SousaR. M. (2010). Consumption, (Dis)aggregate Wealth, and Asset Returns. Journal of Empirical Finance17(4):606622.

    VayanosD. andVilaJ.-L. (2009). A Preferred-Habitat Model of the Term Structure of Interest Rates. NBER Working Paper No. wl5487National Bureau of Economie Research.

    • Search Google Scholar
    • Export Citation

    WachterJ. A. (2006). A Consumption-Based Model of the Term Structure of Interest Rates. Journal of Financial Economies79(2):365399.

    • Search Google Scholar
    • Export Citation

    WangJ. (1994). A Model of Competitive Stock Trading Volume. Journal of Political Economy102(1):127168.

    YogoM. (2006). A Consumption-Based Explanation of Expected Stock Returns. Journal of Finance61(2):539580.

    YungJ. (2017). Can Interest Rate Factors Explain Exchange Rate Fluctuations?Global-ization and Monetary Policy Institute Working Paper No. 207Federal Reserve Bank of Dallas.

    • Search Google Scholar
    • Export Citation
*

The authors would like to thank participants at the “New Normality, New Risks” 2020 Conference hosted by Institut Louis Bachelier, Paris; the 4th International Workshop on Financial Markets and Nonlinear Dynamics; the 15th Annual Conference of Macroeconomists from Liberal Arts Colleges; the lOth RCEA Macro-Mo ney-Finance Conference; and the Bates College Casey Lecture Fund in Economies Seminar Series for helpful comments and suggestions. The paper also benefitted from comments from IMF staff in RES and Ricardo Sousa’s insightful discussion.

1

In particular, popular models used by Central Banks to understand the effects of monetary policy on the economy such as FRB/US (Brayton et al., 2014) at https://www.federalreserve.gov/econresdata/frbus/us-models-about.htm and Euro (Smets and Wouters, 2003, 2007; Christoffel et al., 2008), have this limitation in ternis of refiecting financial market participants’ attitudes towards risk.

2

See Campbell (2014) for a discussion of the contributions of Eugene Fama, Lars Peter Hansen, and Robert Shiller to this Une of research, which is the basis for their 2013 Nobel Memorial Prize in Economie Sciences.

3

For example, Cochrane (2011) found substantial time variation in the discount rate or expected SDF across many financial assets including the expected excess return on longer-term bonds.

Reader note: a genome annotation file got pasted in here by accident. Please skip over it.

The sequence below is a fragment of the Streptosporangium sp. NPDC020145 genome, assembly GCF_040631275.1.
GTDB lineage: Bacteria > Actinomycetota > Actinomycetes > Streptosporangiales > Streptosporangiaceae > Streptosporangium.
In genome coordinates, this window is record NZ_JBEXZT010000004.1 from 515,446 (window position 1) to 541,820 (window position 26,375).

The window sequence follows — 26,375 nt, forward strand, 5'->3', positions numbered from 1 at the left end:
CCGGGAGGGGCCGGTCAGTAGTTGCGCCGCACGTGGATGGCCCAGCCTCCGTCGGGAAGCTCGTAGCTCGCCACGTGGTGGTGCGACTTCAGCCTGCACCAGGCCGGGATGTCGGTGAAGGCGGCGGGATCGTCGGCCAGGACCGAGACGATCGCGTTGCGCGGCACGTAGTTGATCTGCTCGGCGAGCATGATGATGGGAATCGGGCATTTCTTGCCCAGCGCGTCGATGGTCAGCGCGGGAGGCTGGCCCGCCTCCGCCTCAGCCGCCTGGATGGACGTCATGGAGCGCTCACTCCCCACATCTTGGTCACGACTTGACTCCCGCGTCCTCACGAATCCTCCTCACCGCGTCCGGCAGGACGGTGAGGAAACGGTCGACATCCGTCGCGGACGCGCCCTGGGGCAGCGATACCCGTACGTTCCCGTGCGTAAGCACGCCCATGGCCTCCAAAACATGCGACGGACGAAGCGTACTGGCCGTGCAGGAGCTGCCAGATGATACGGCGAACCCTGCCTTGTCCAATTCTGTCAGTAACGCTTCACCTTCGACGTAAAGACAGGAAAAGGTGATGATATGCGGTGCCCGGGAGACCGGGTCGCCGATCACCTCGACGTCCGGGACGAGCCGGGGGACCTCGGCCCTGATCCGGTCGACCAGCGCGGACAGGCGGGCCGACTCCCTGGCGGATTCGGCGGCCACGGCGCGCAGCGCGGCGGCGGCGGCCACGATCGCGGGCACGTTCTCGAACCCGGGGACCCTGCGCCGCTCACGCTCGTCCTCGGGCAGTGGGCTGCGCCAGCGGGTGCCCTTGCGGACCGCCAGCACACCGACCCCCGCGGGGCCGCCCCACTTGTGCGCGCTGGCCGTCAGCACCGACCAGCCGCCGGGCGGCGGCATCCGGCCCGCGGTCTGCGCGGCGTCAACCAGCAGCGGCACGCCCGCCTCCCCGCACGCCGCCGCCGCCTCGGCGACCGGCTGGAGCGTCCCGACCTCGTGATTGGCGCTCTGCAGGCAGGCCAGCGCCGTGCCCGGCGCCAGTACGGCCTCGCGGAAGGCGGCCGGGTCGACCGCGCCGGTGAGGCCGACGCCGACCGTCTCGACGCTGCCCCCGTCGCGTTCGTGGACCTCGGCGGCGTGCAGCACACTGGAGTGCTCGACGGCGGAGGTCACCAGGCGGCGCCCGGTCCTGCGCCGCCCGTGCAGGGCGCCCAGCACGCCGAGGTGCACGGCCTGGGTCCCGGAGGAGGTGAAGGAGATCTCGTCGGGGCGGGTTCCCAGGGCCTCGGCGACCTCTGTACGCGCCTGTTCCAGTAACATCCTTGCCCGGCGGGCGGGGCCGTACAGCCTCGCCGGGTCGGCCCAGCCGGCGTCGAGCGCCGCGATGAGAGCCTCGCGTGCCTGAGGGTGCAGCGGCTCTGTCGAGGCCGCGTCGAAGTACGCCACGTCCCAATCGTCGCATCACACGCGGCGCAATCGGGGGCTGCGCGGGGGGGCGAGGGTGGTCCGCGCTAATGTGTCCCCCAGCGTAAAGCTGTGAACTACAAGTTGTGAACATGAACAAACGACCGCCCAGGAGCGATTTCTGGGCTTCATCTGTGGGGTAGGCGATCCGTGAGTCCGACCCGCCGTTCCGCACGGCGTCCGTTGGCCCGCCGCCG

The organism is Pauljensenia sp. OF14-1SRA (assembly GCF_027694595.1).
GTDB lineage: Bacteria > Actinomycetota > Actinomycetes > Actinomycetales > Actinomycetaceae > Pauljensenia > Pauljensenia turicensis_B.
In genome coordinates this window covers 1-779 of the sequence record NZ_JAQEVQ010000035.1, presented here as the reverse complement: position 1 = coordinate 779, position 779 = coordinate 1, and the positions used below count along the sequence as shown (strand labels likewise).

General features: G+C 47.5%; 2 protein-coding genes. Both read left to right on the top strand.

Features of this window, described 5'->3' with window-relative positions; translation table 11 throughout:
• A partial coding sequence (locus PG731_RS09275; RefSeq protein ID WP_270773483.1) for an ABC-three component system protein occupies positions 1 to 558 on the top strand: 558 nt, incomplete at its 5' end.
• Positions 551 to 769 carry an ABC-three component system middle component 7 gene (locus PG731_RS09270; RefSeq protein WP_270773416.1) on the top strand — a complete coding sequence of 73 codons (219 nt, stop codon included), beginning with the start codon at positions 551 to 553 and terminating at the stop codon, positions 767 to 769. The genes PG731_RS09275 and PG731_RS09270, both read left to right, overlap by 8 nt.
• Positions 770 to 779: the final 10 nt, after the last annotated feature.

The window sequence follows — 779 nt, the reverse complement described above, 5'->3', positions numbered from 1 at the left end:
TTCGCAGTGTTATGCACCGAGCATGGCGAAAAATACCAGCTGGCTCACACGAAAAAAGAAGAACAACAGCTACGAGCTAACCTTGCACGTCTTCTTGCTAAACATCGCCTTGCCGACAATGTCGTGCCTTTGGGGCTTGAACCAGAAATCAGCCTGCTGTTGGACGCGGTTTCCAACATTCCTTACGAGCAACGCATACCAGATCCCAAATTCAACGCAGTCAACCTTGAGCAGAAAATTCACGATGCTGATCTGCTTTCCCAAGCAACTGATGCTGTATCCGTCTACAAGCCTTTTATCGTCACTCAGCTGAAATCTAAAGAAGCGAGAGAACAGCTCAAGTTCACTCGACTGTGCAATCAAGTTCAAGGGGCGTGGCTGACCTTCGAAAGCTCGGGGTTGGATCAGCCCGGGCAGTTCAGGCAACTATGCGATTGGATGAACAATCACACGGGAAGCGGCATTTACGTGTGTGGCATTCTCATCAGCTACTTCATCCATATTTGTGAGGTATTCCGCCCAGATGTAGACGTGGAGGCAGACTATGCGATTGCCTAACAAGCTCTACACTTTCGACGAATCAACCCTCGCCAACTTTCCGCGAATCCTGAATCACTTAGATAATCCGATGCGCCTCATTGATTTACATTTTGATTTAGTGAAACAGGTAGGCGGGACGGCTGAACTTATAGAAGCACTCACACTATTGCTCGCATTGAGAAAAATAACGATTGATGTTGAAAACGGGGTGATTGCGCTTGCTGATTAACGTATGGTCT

4

If the investors also have distinct investment horizon, then the hedging demand strategy will depend on different mean and variance-covariances according to the investor’s horizon.

5

From Beare and Schmidt (2016), given a pricing kernel, π, (i) the SDF is a random variable at a luture time t + 1; (ii) the current price of a financial instrument Yt is given by 𝔼t[SDF St+1]; (iii) M* = 𝔼t[SDF St+1], where St+i is the price of the market portfolio at time t+1; and (iv) the pricing kernel is defined such that M*=11+iπt(St+1).

6

Following Beare and Schmidt (2016) as in footnote 5, suppose Yt+1 = ft(St+1) is the price at time t + 1 of a market portfolio for some payoff function ft on a contingent security. Thus, Yt=𝔼t[SDFtft(St+1)]=11+rt0ft(x)qt(x)dx, where q(x) is the risk neutral distribution. Yt=11+rt𝔼t[πt(St+1)ft(St+1)]=11+rt0ft(x)πt(x)pt(x)dx where pt(x) is the physical distribution. This means πt(x)=qt(x)pt(x)=M*(x)(1+rt)

7

M1=exp{(ρ0+12(K0K0)Σ1Σ1(K0K0))+12(ρ1+(K0K0)Σ1Σ1(K0K0))(12(K1K1)Σ1Σ1(K1K1))1(ρ1+(K0K0)Σ1Σ1(K1K1)))}. See Cosimano and Yung (2019) for the discrete-time derivation of the expected SDF for any horizon k = {1, ...,K} in months and Cosimano and Ma (2018) for the continuous-time counterpart.

8

This demand is based on a comparison of the current factors with the expected utility desired by each investor; which is scaled by the variance-covariance matrix for the investor’s expected utility and multiplied by the beta from regressing the return on Treasury securities on the risk factors.

9

By limiting the utility function to a constant relative risk aversion coefficient we know that the non-linearity of the expected SDF arises from the hedging behavior of investors.

11

The gross rate of growth for investors’ wealth has conditional mean —0.0640 and standard deviation 0.1065 for the more risk averse group; and conditional mean —0.0366 and standard deviation 0.0798 for the less risk averse group.

12

Changing the discount rate has a small impact on the portfolio decision of the investor. For example, a discount rate of 10% instead of 5%, leads to a 48–52% allocation, compared to 46–54%.

Other Resources Citing This Publication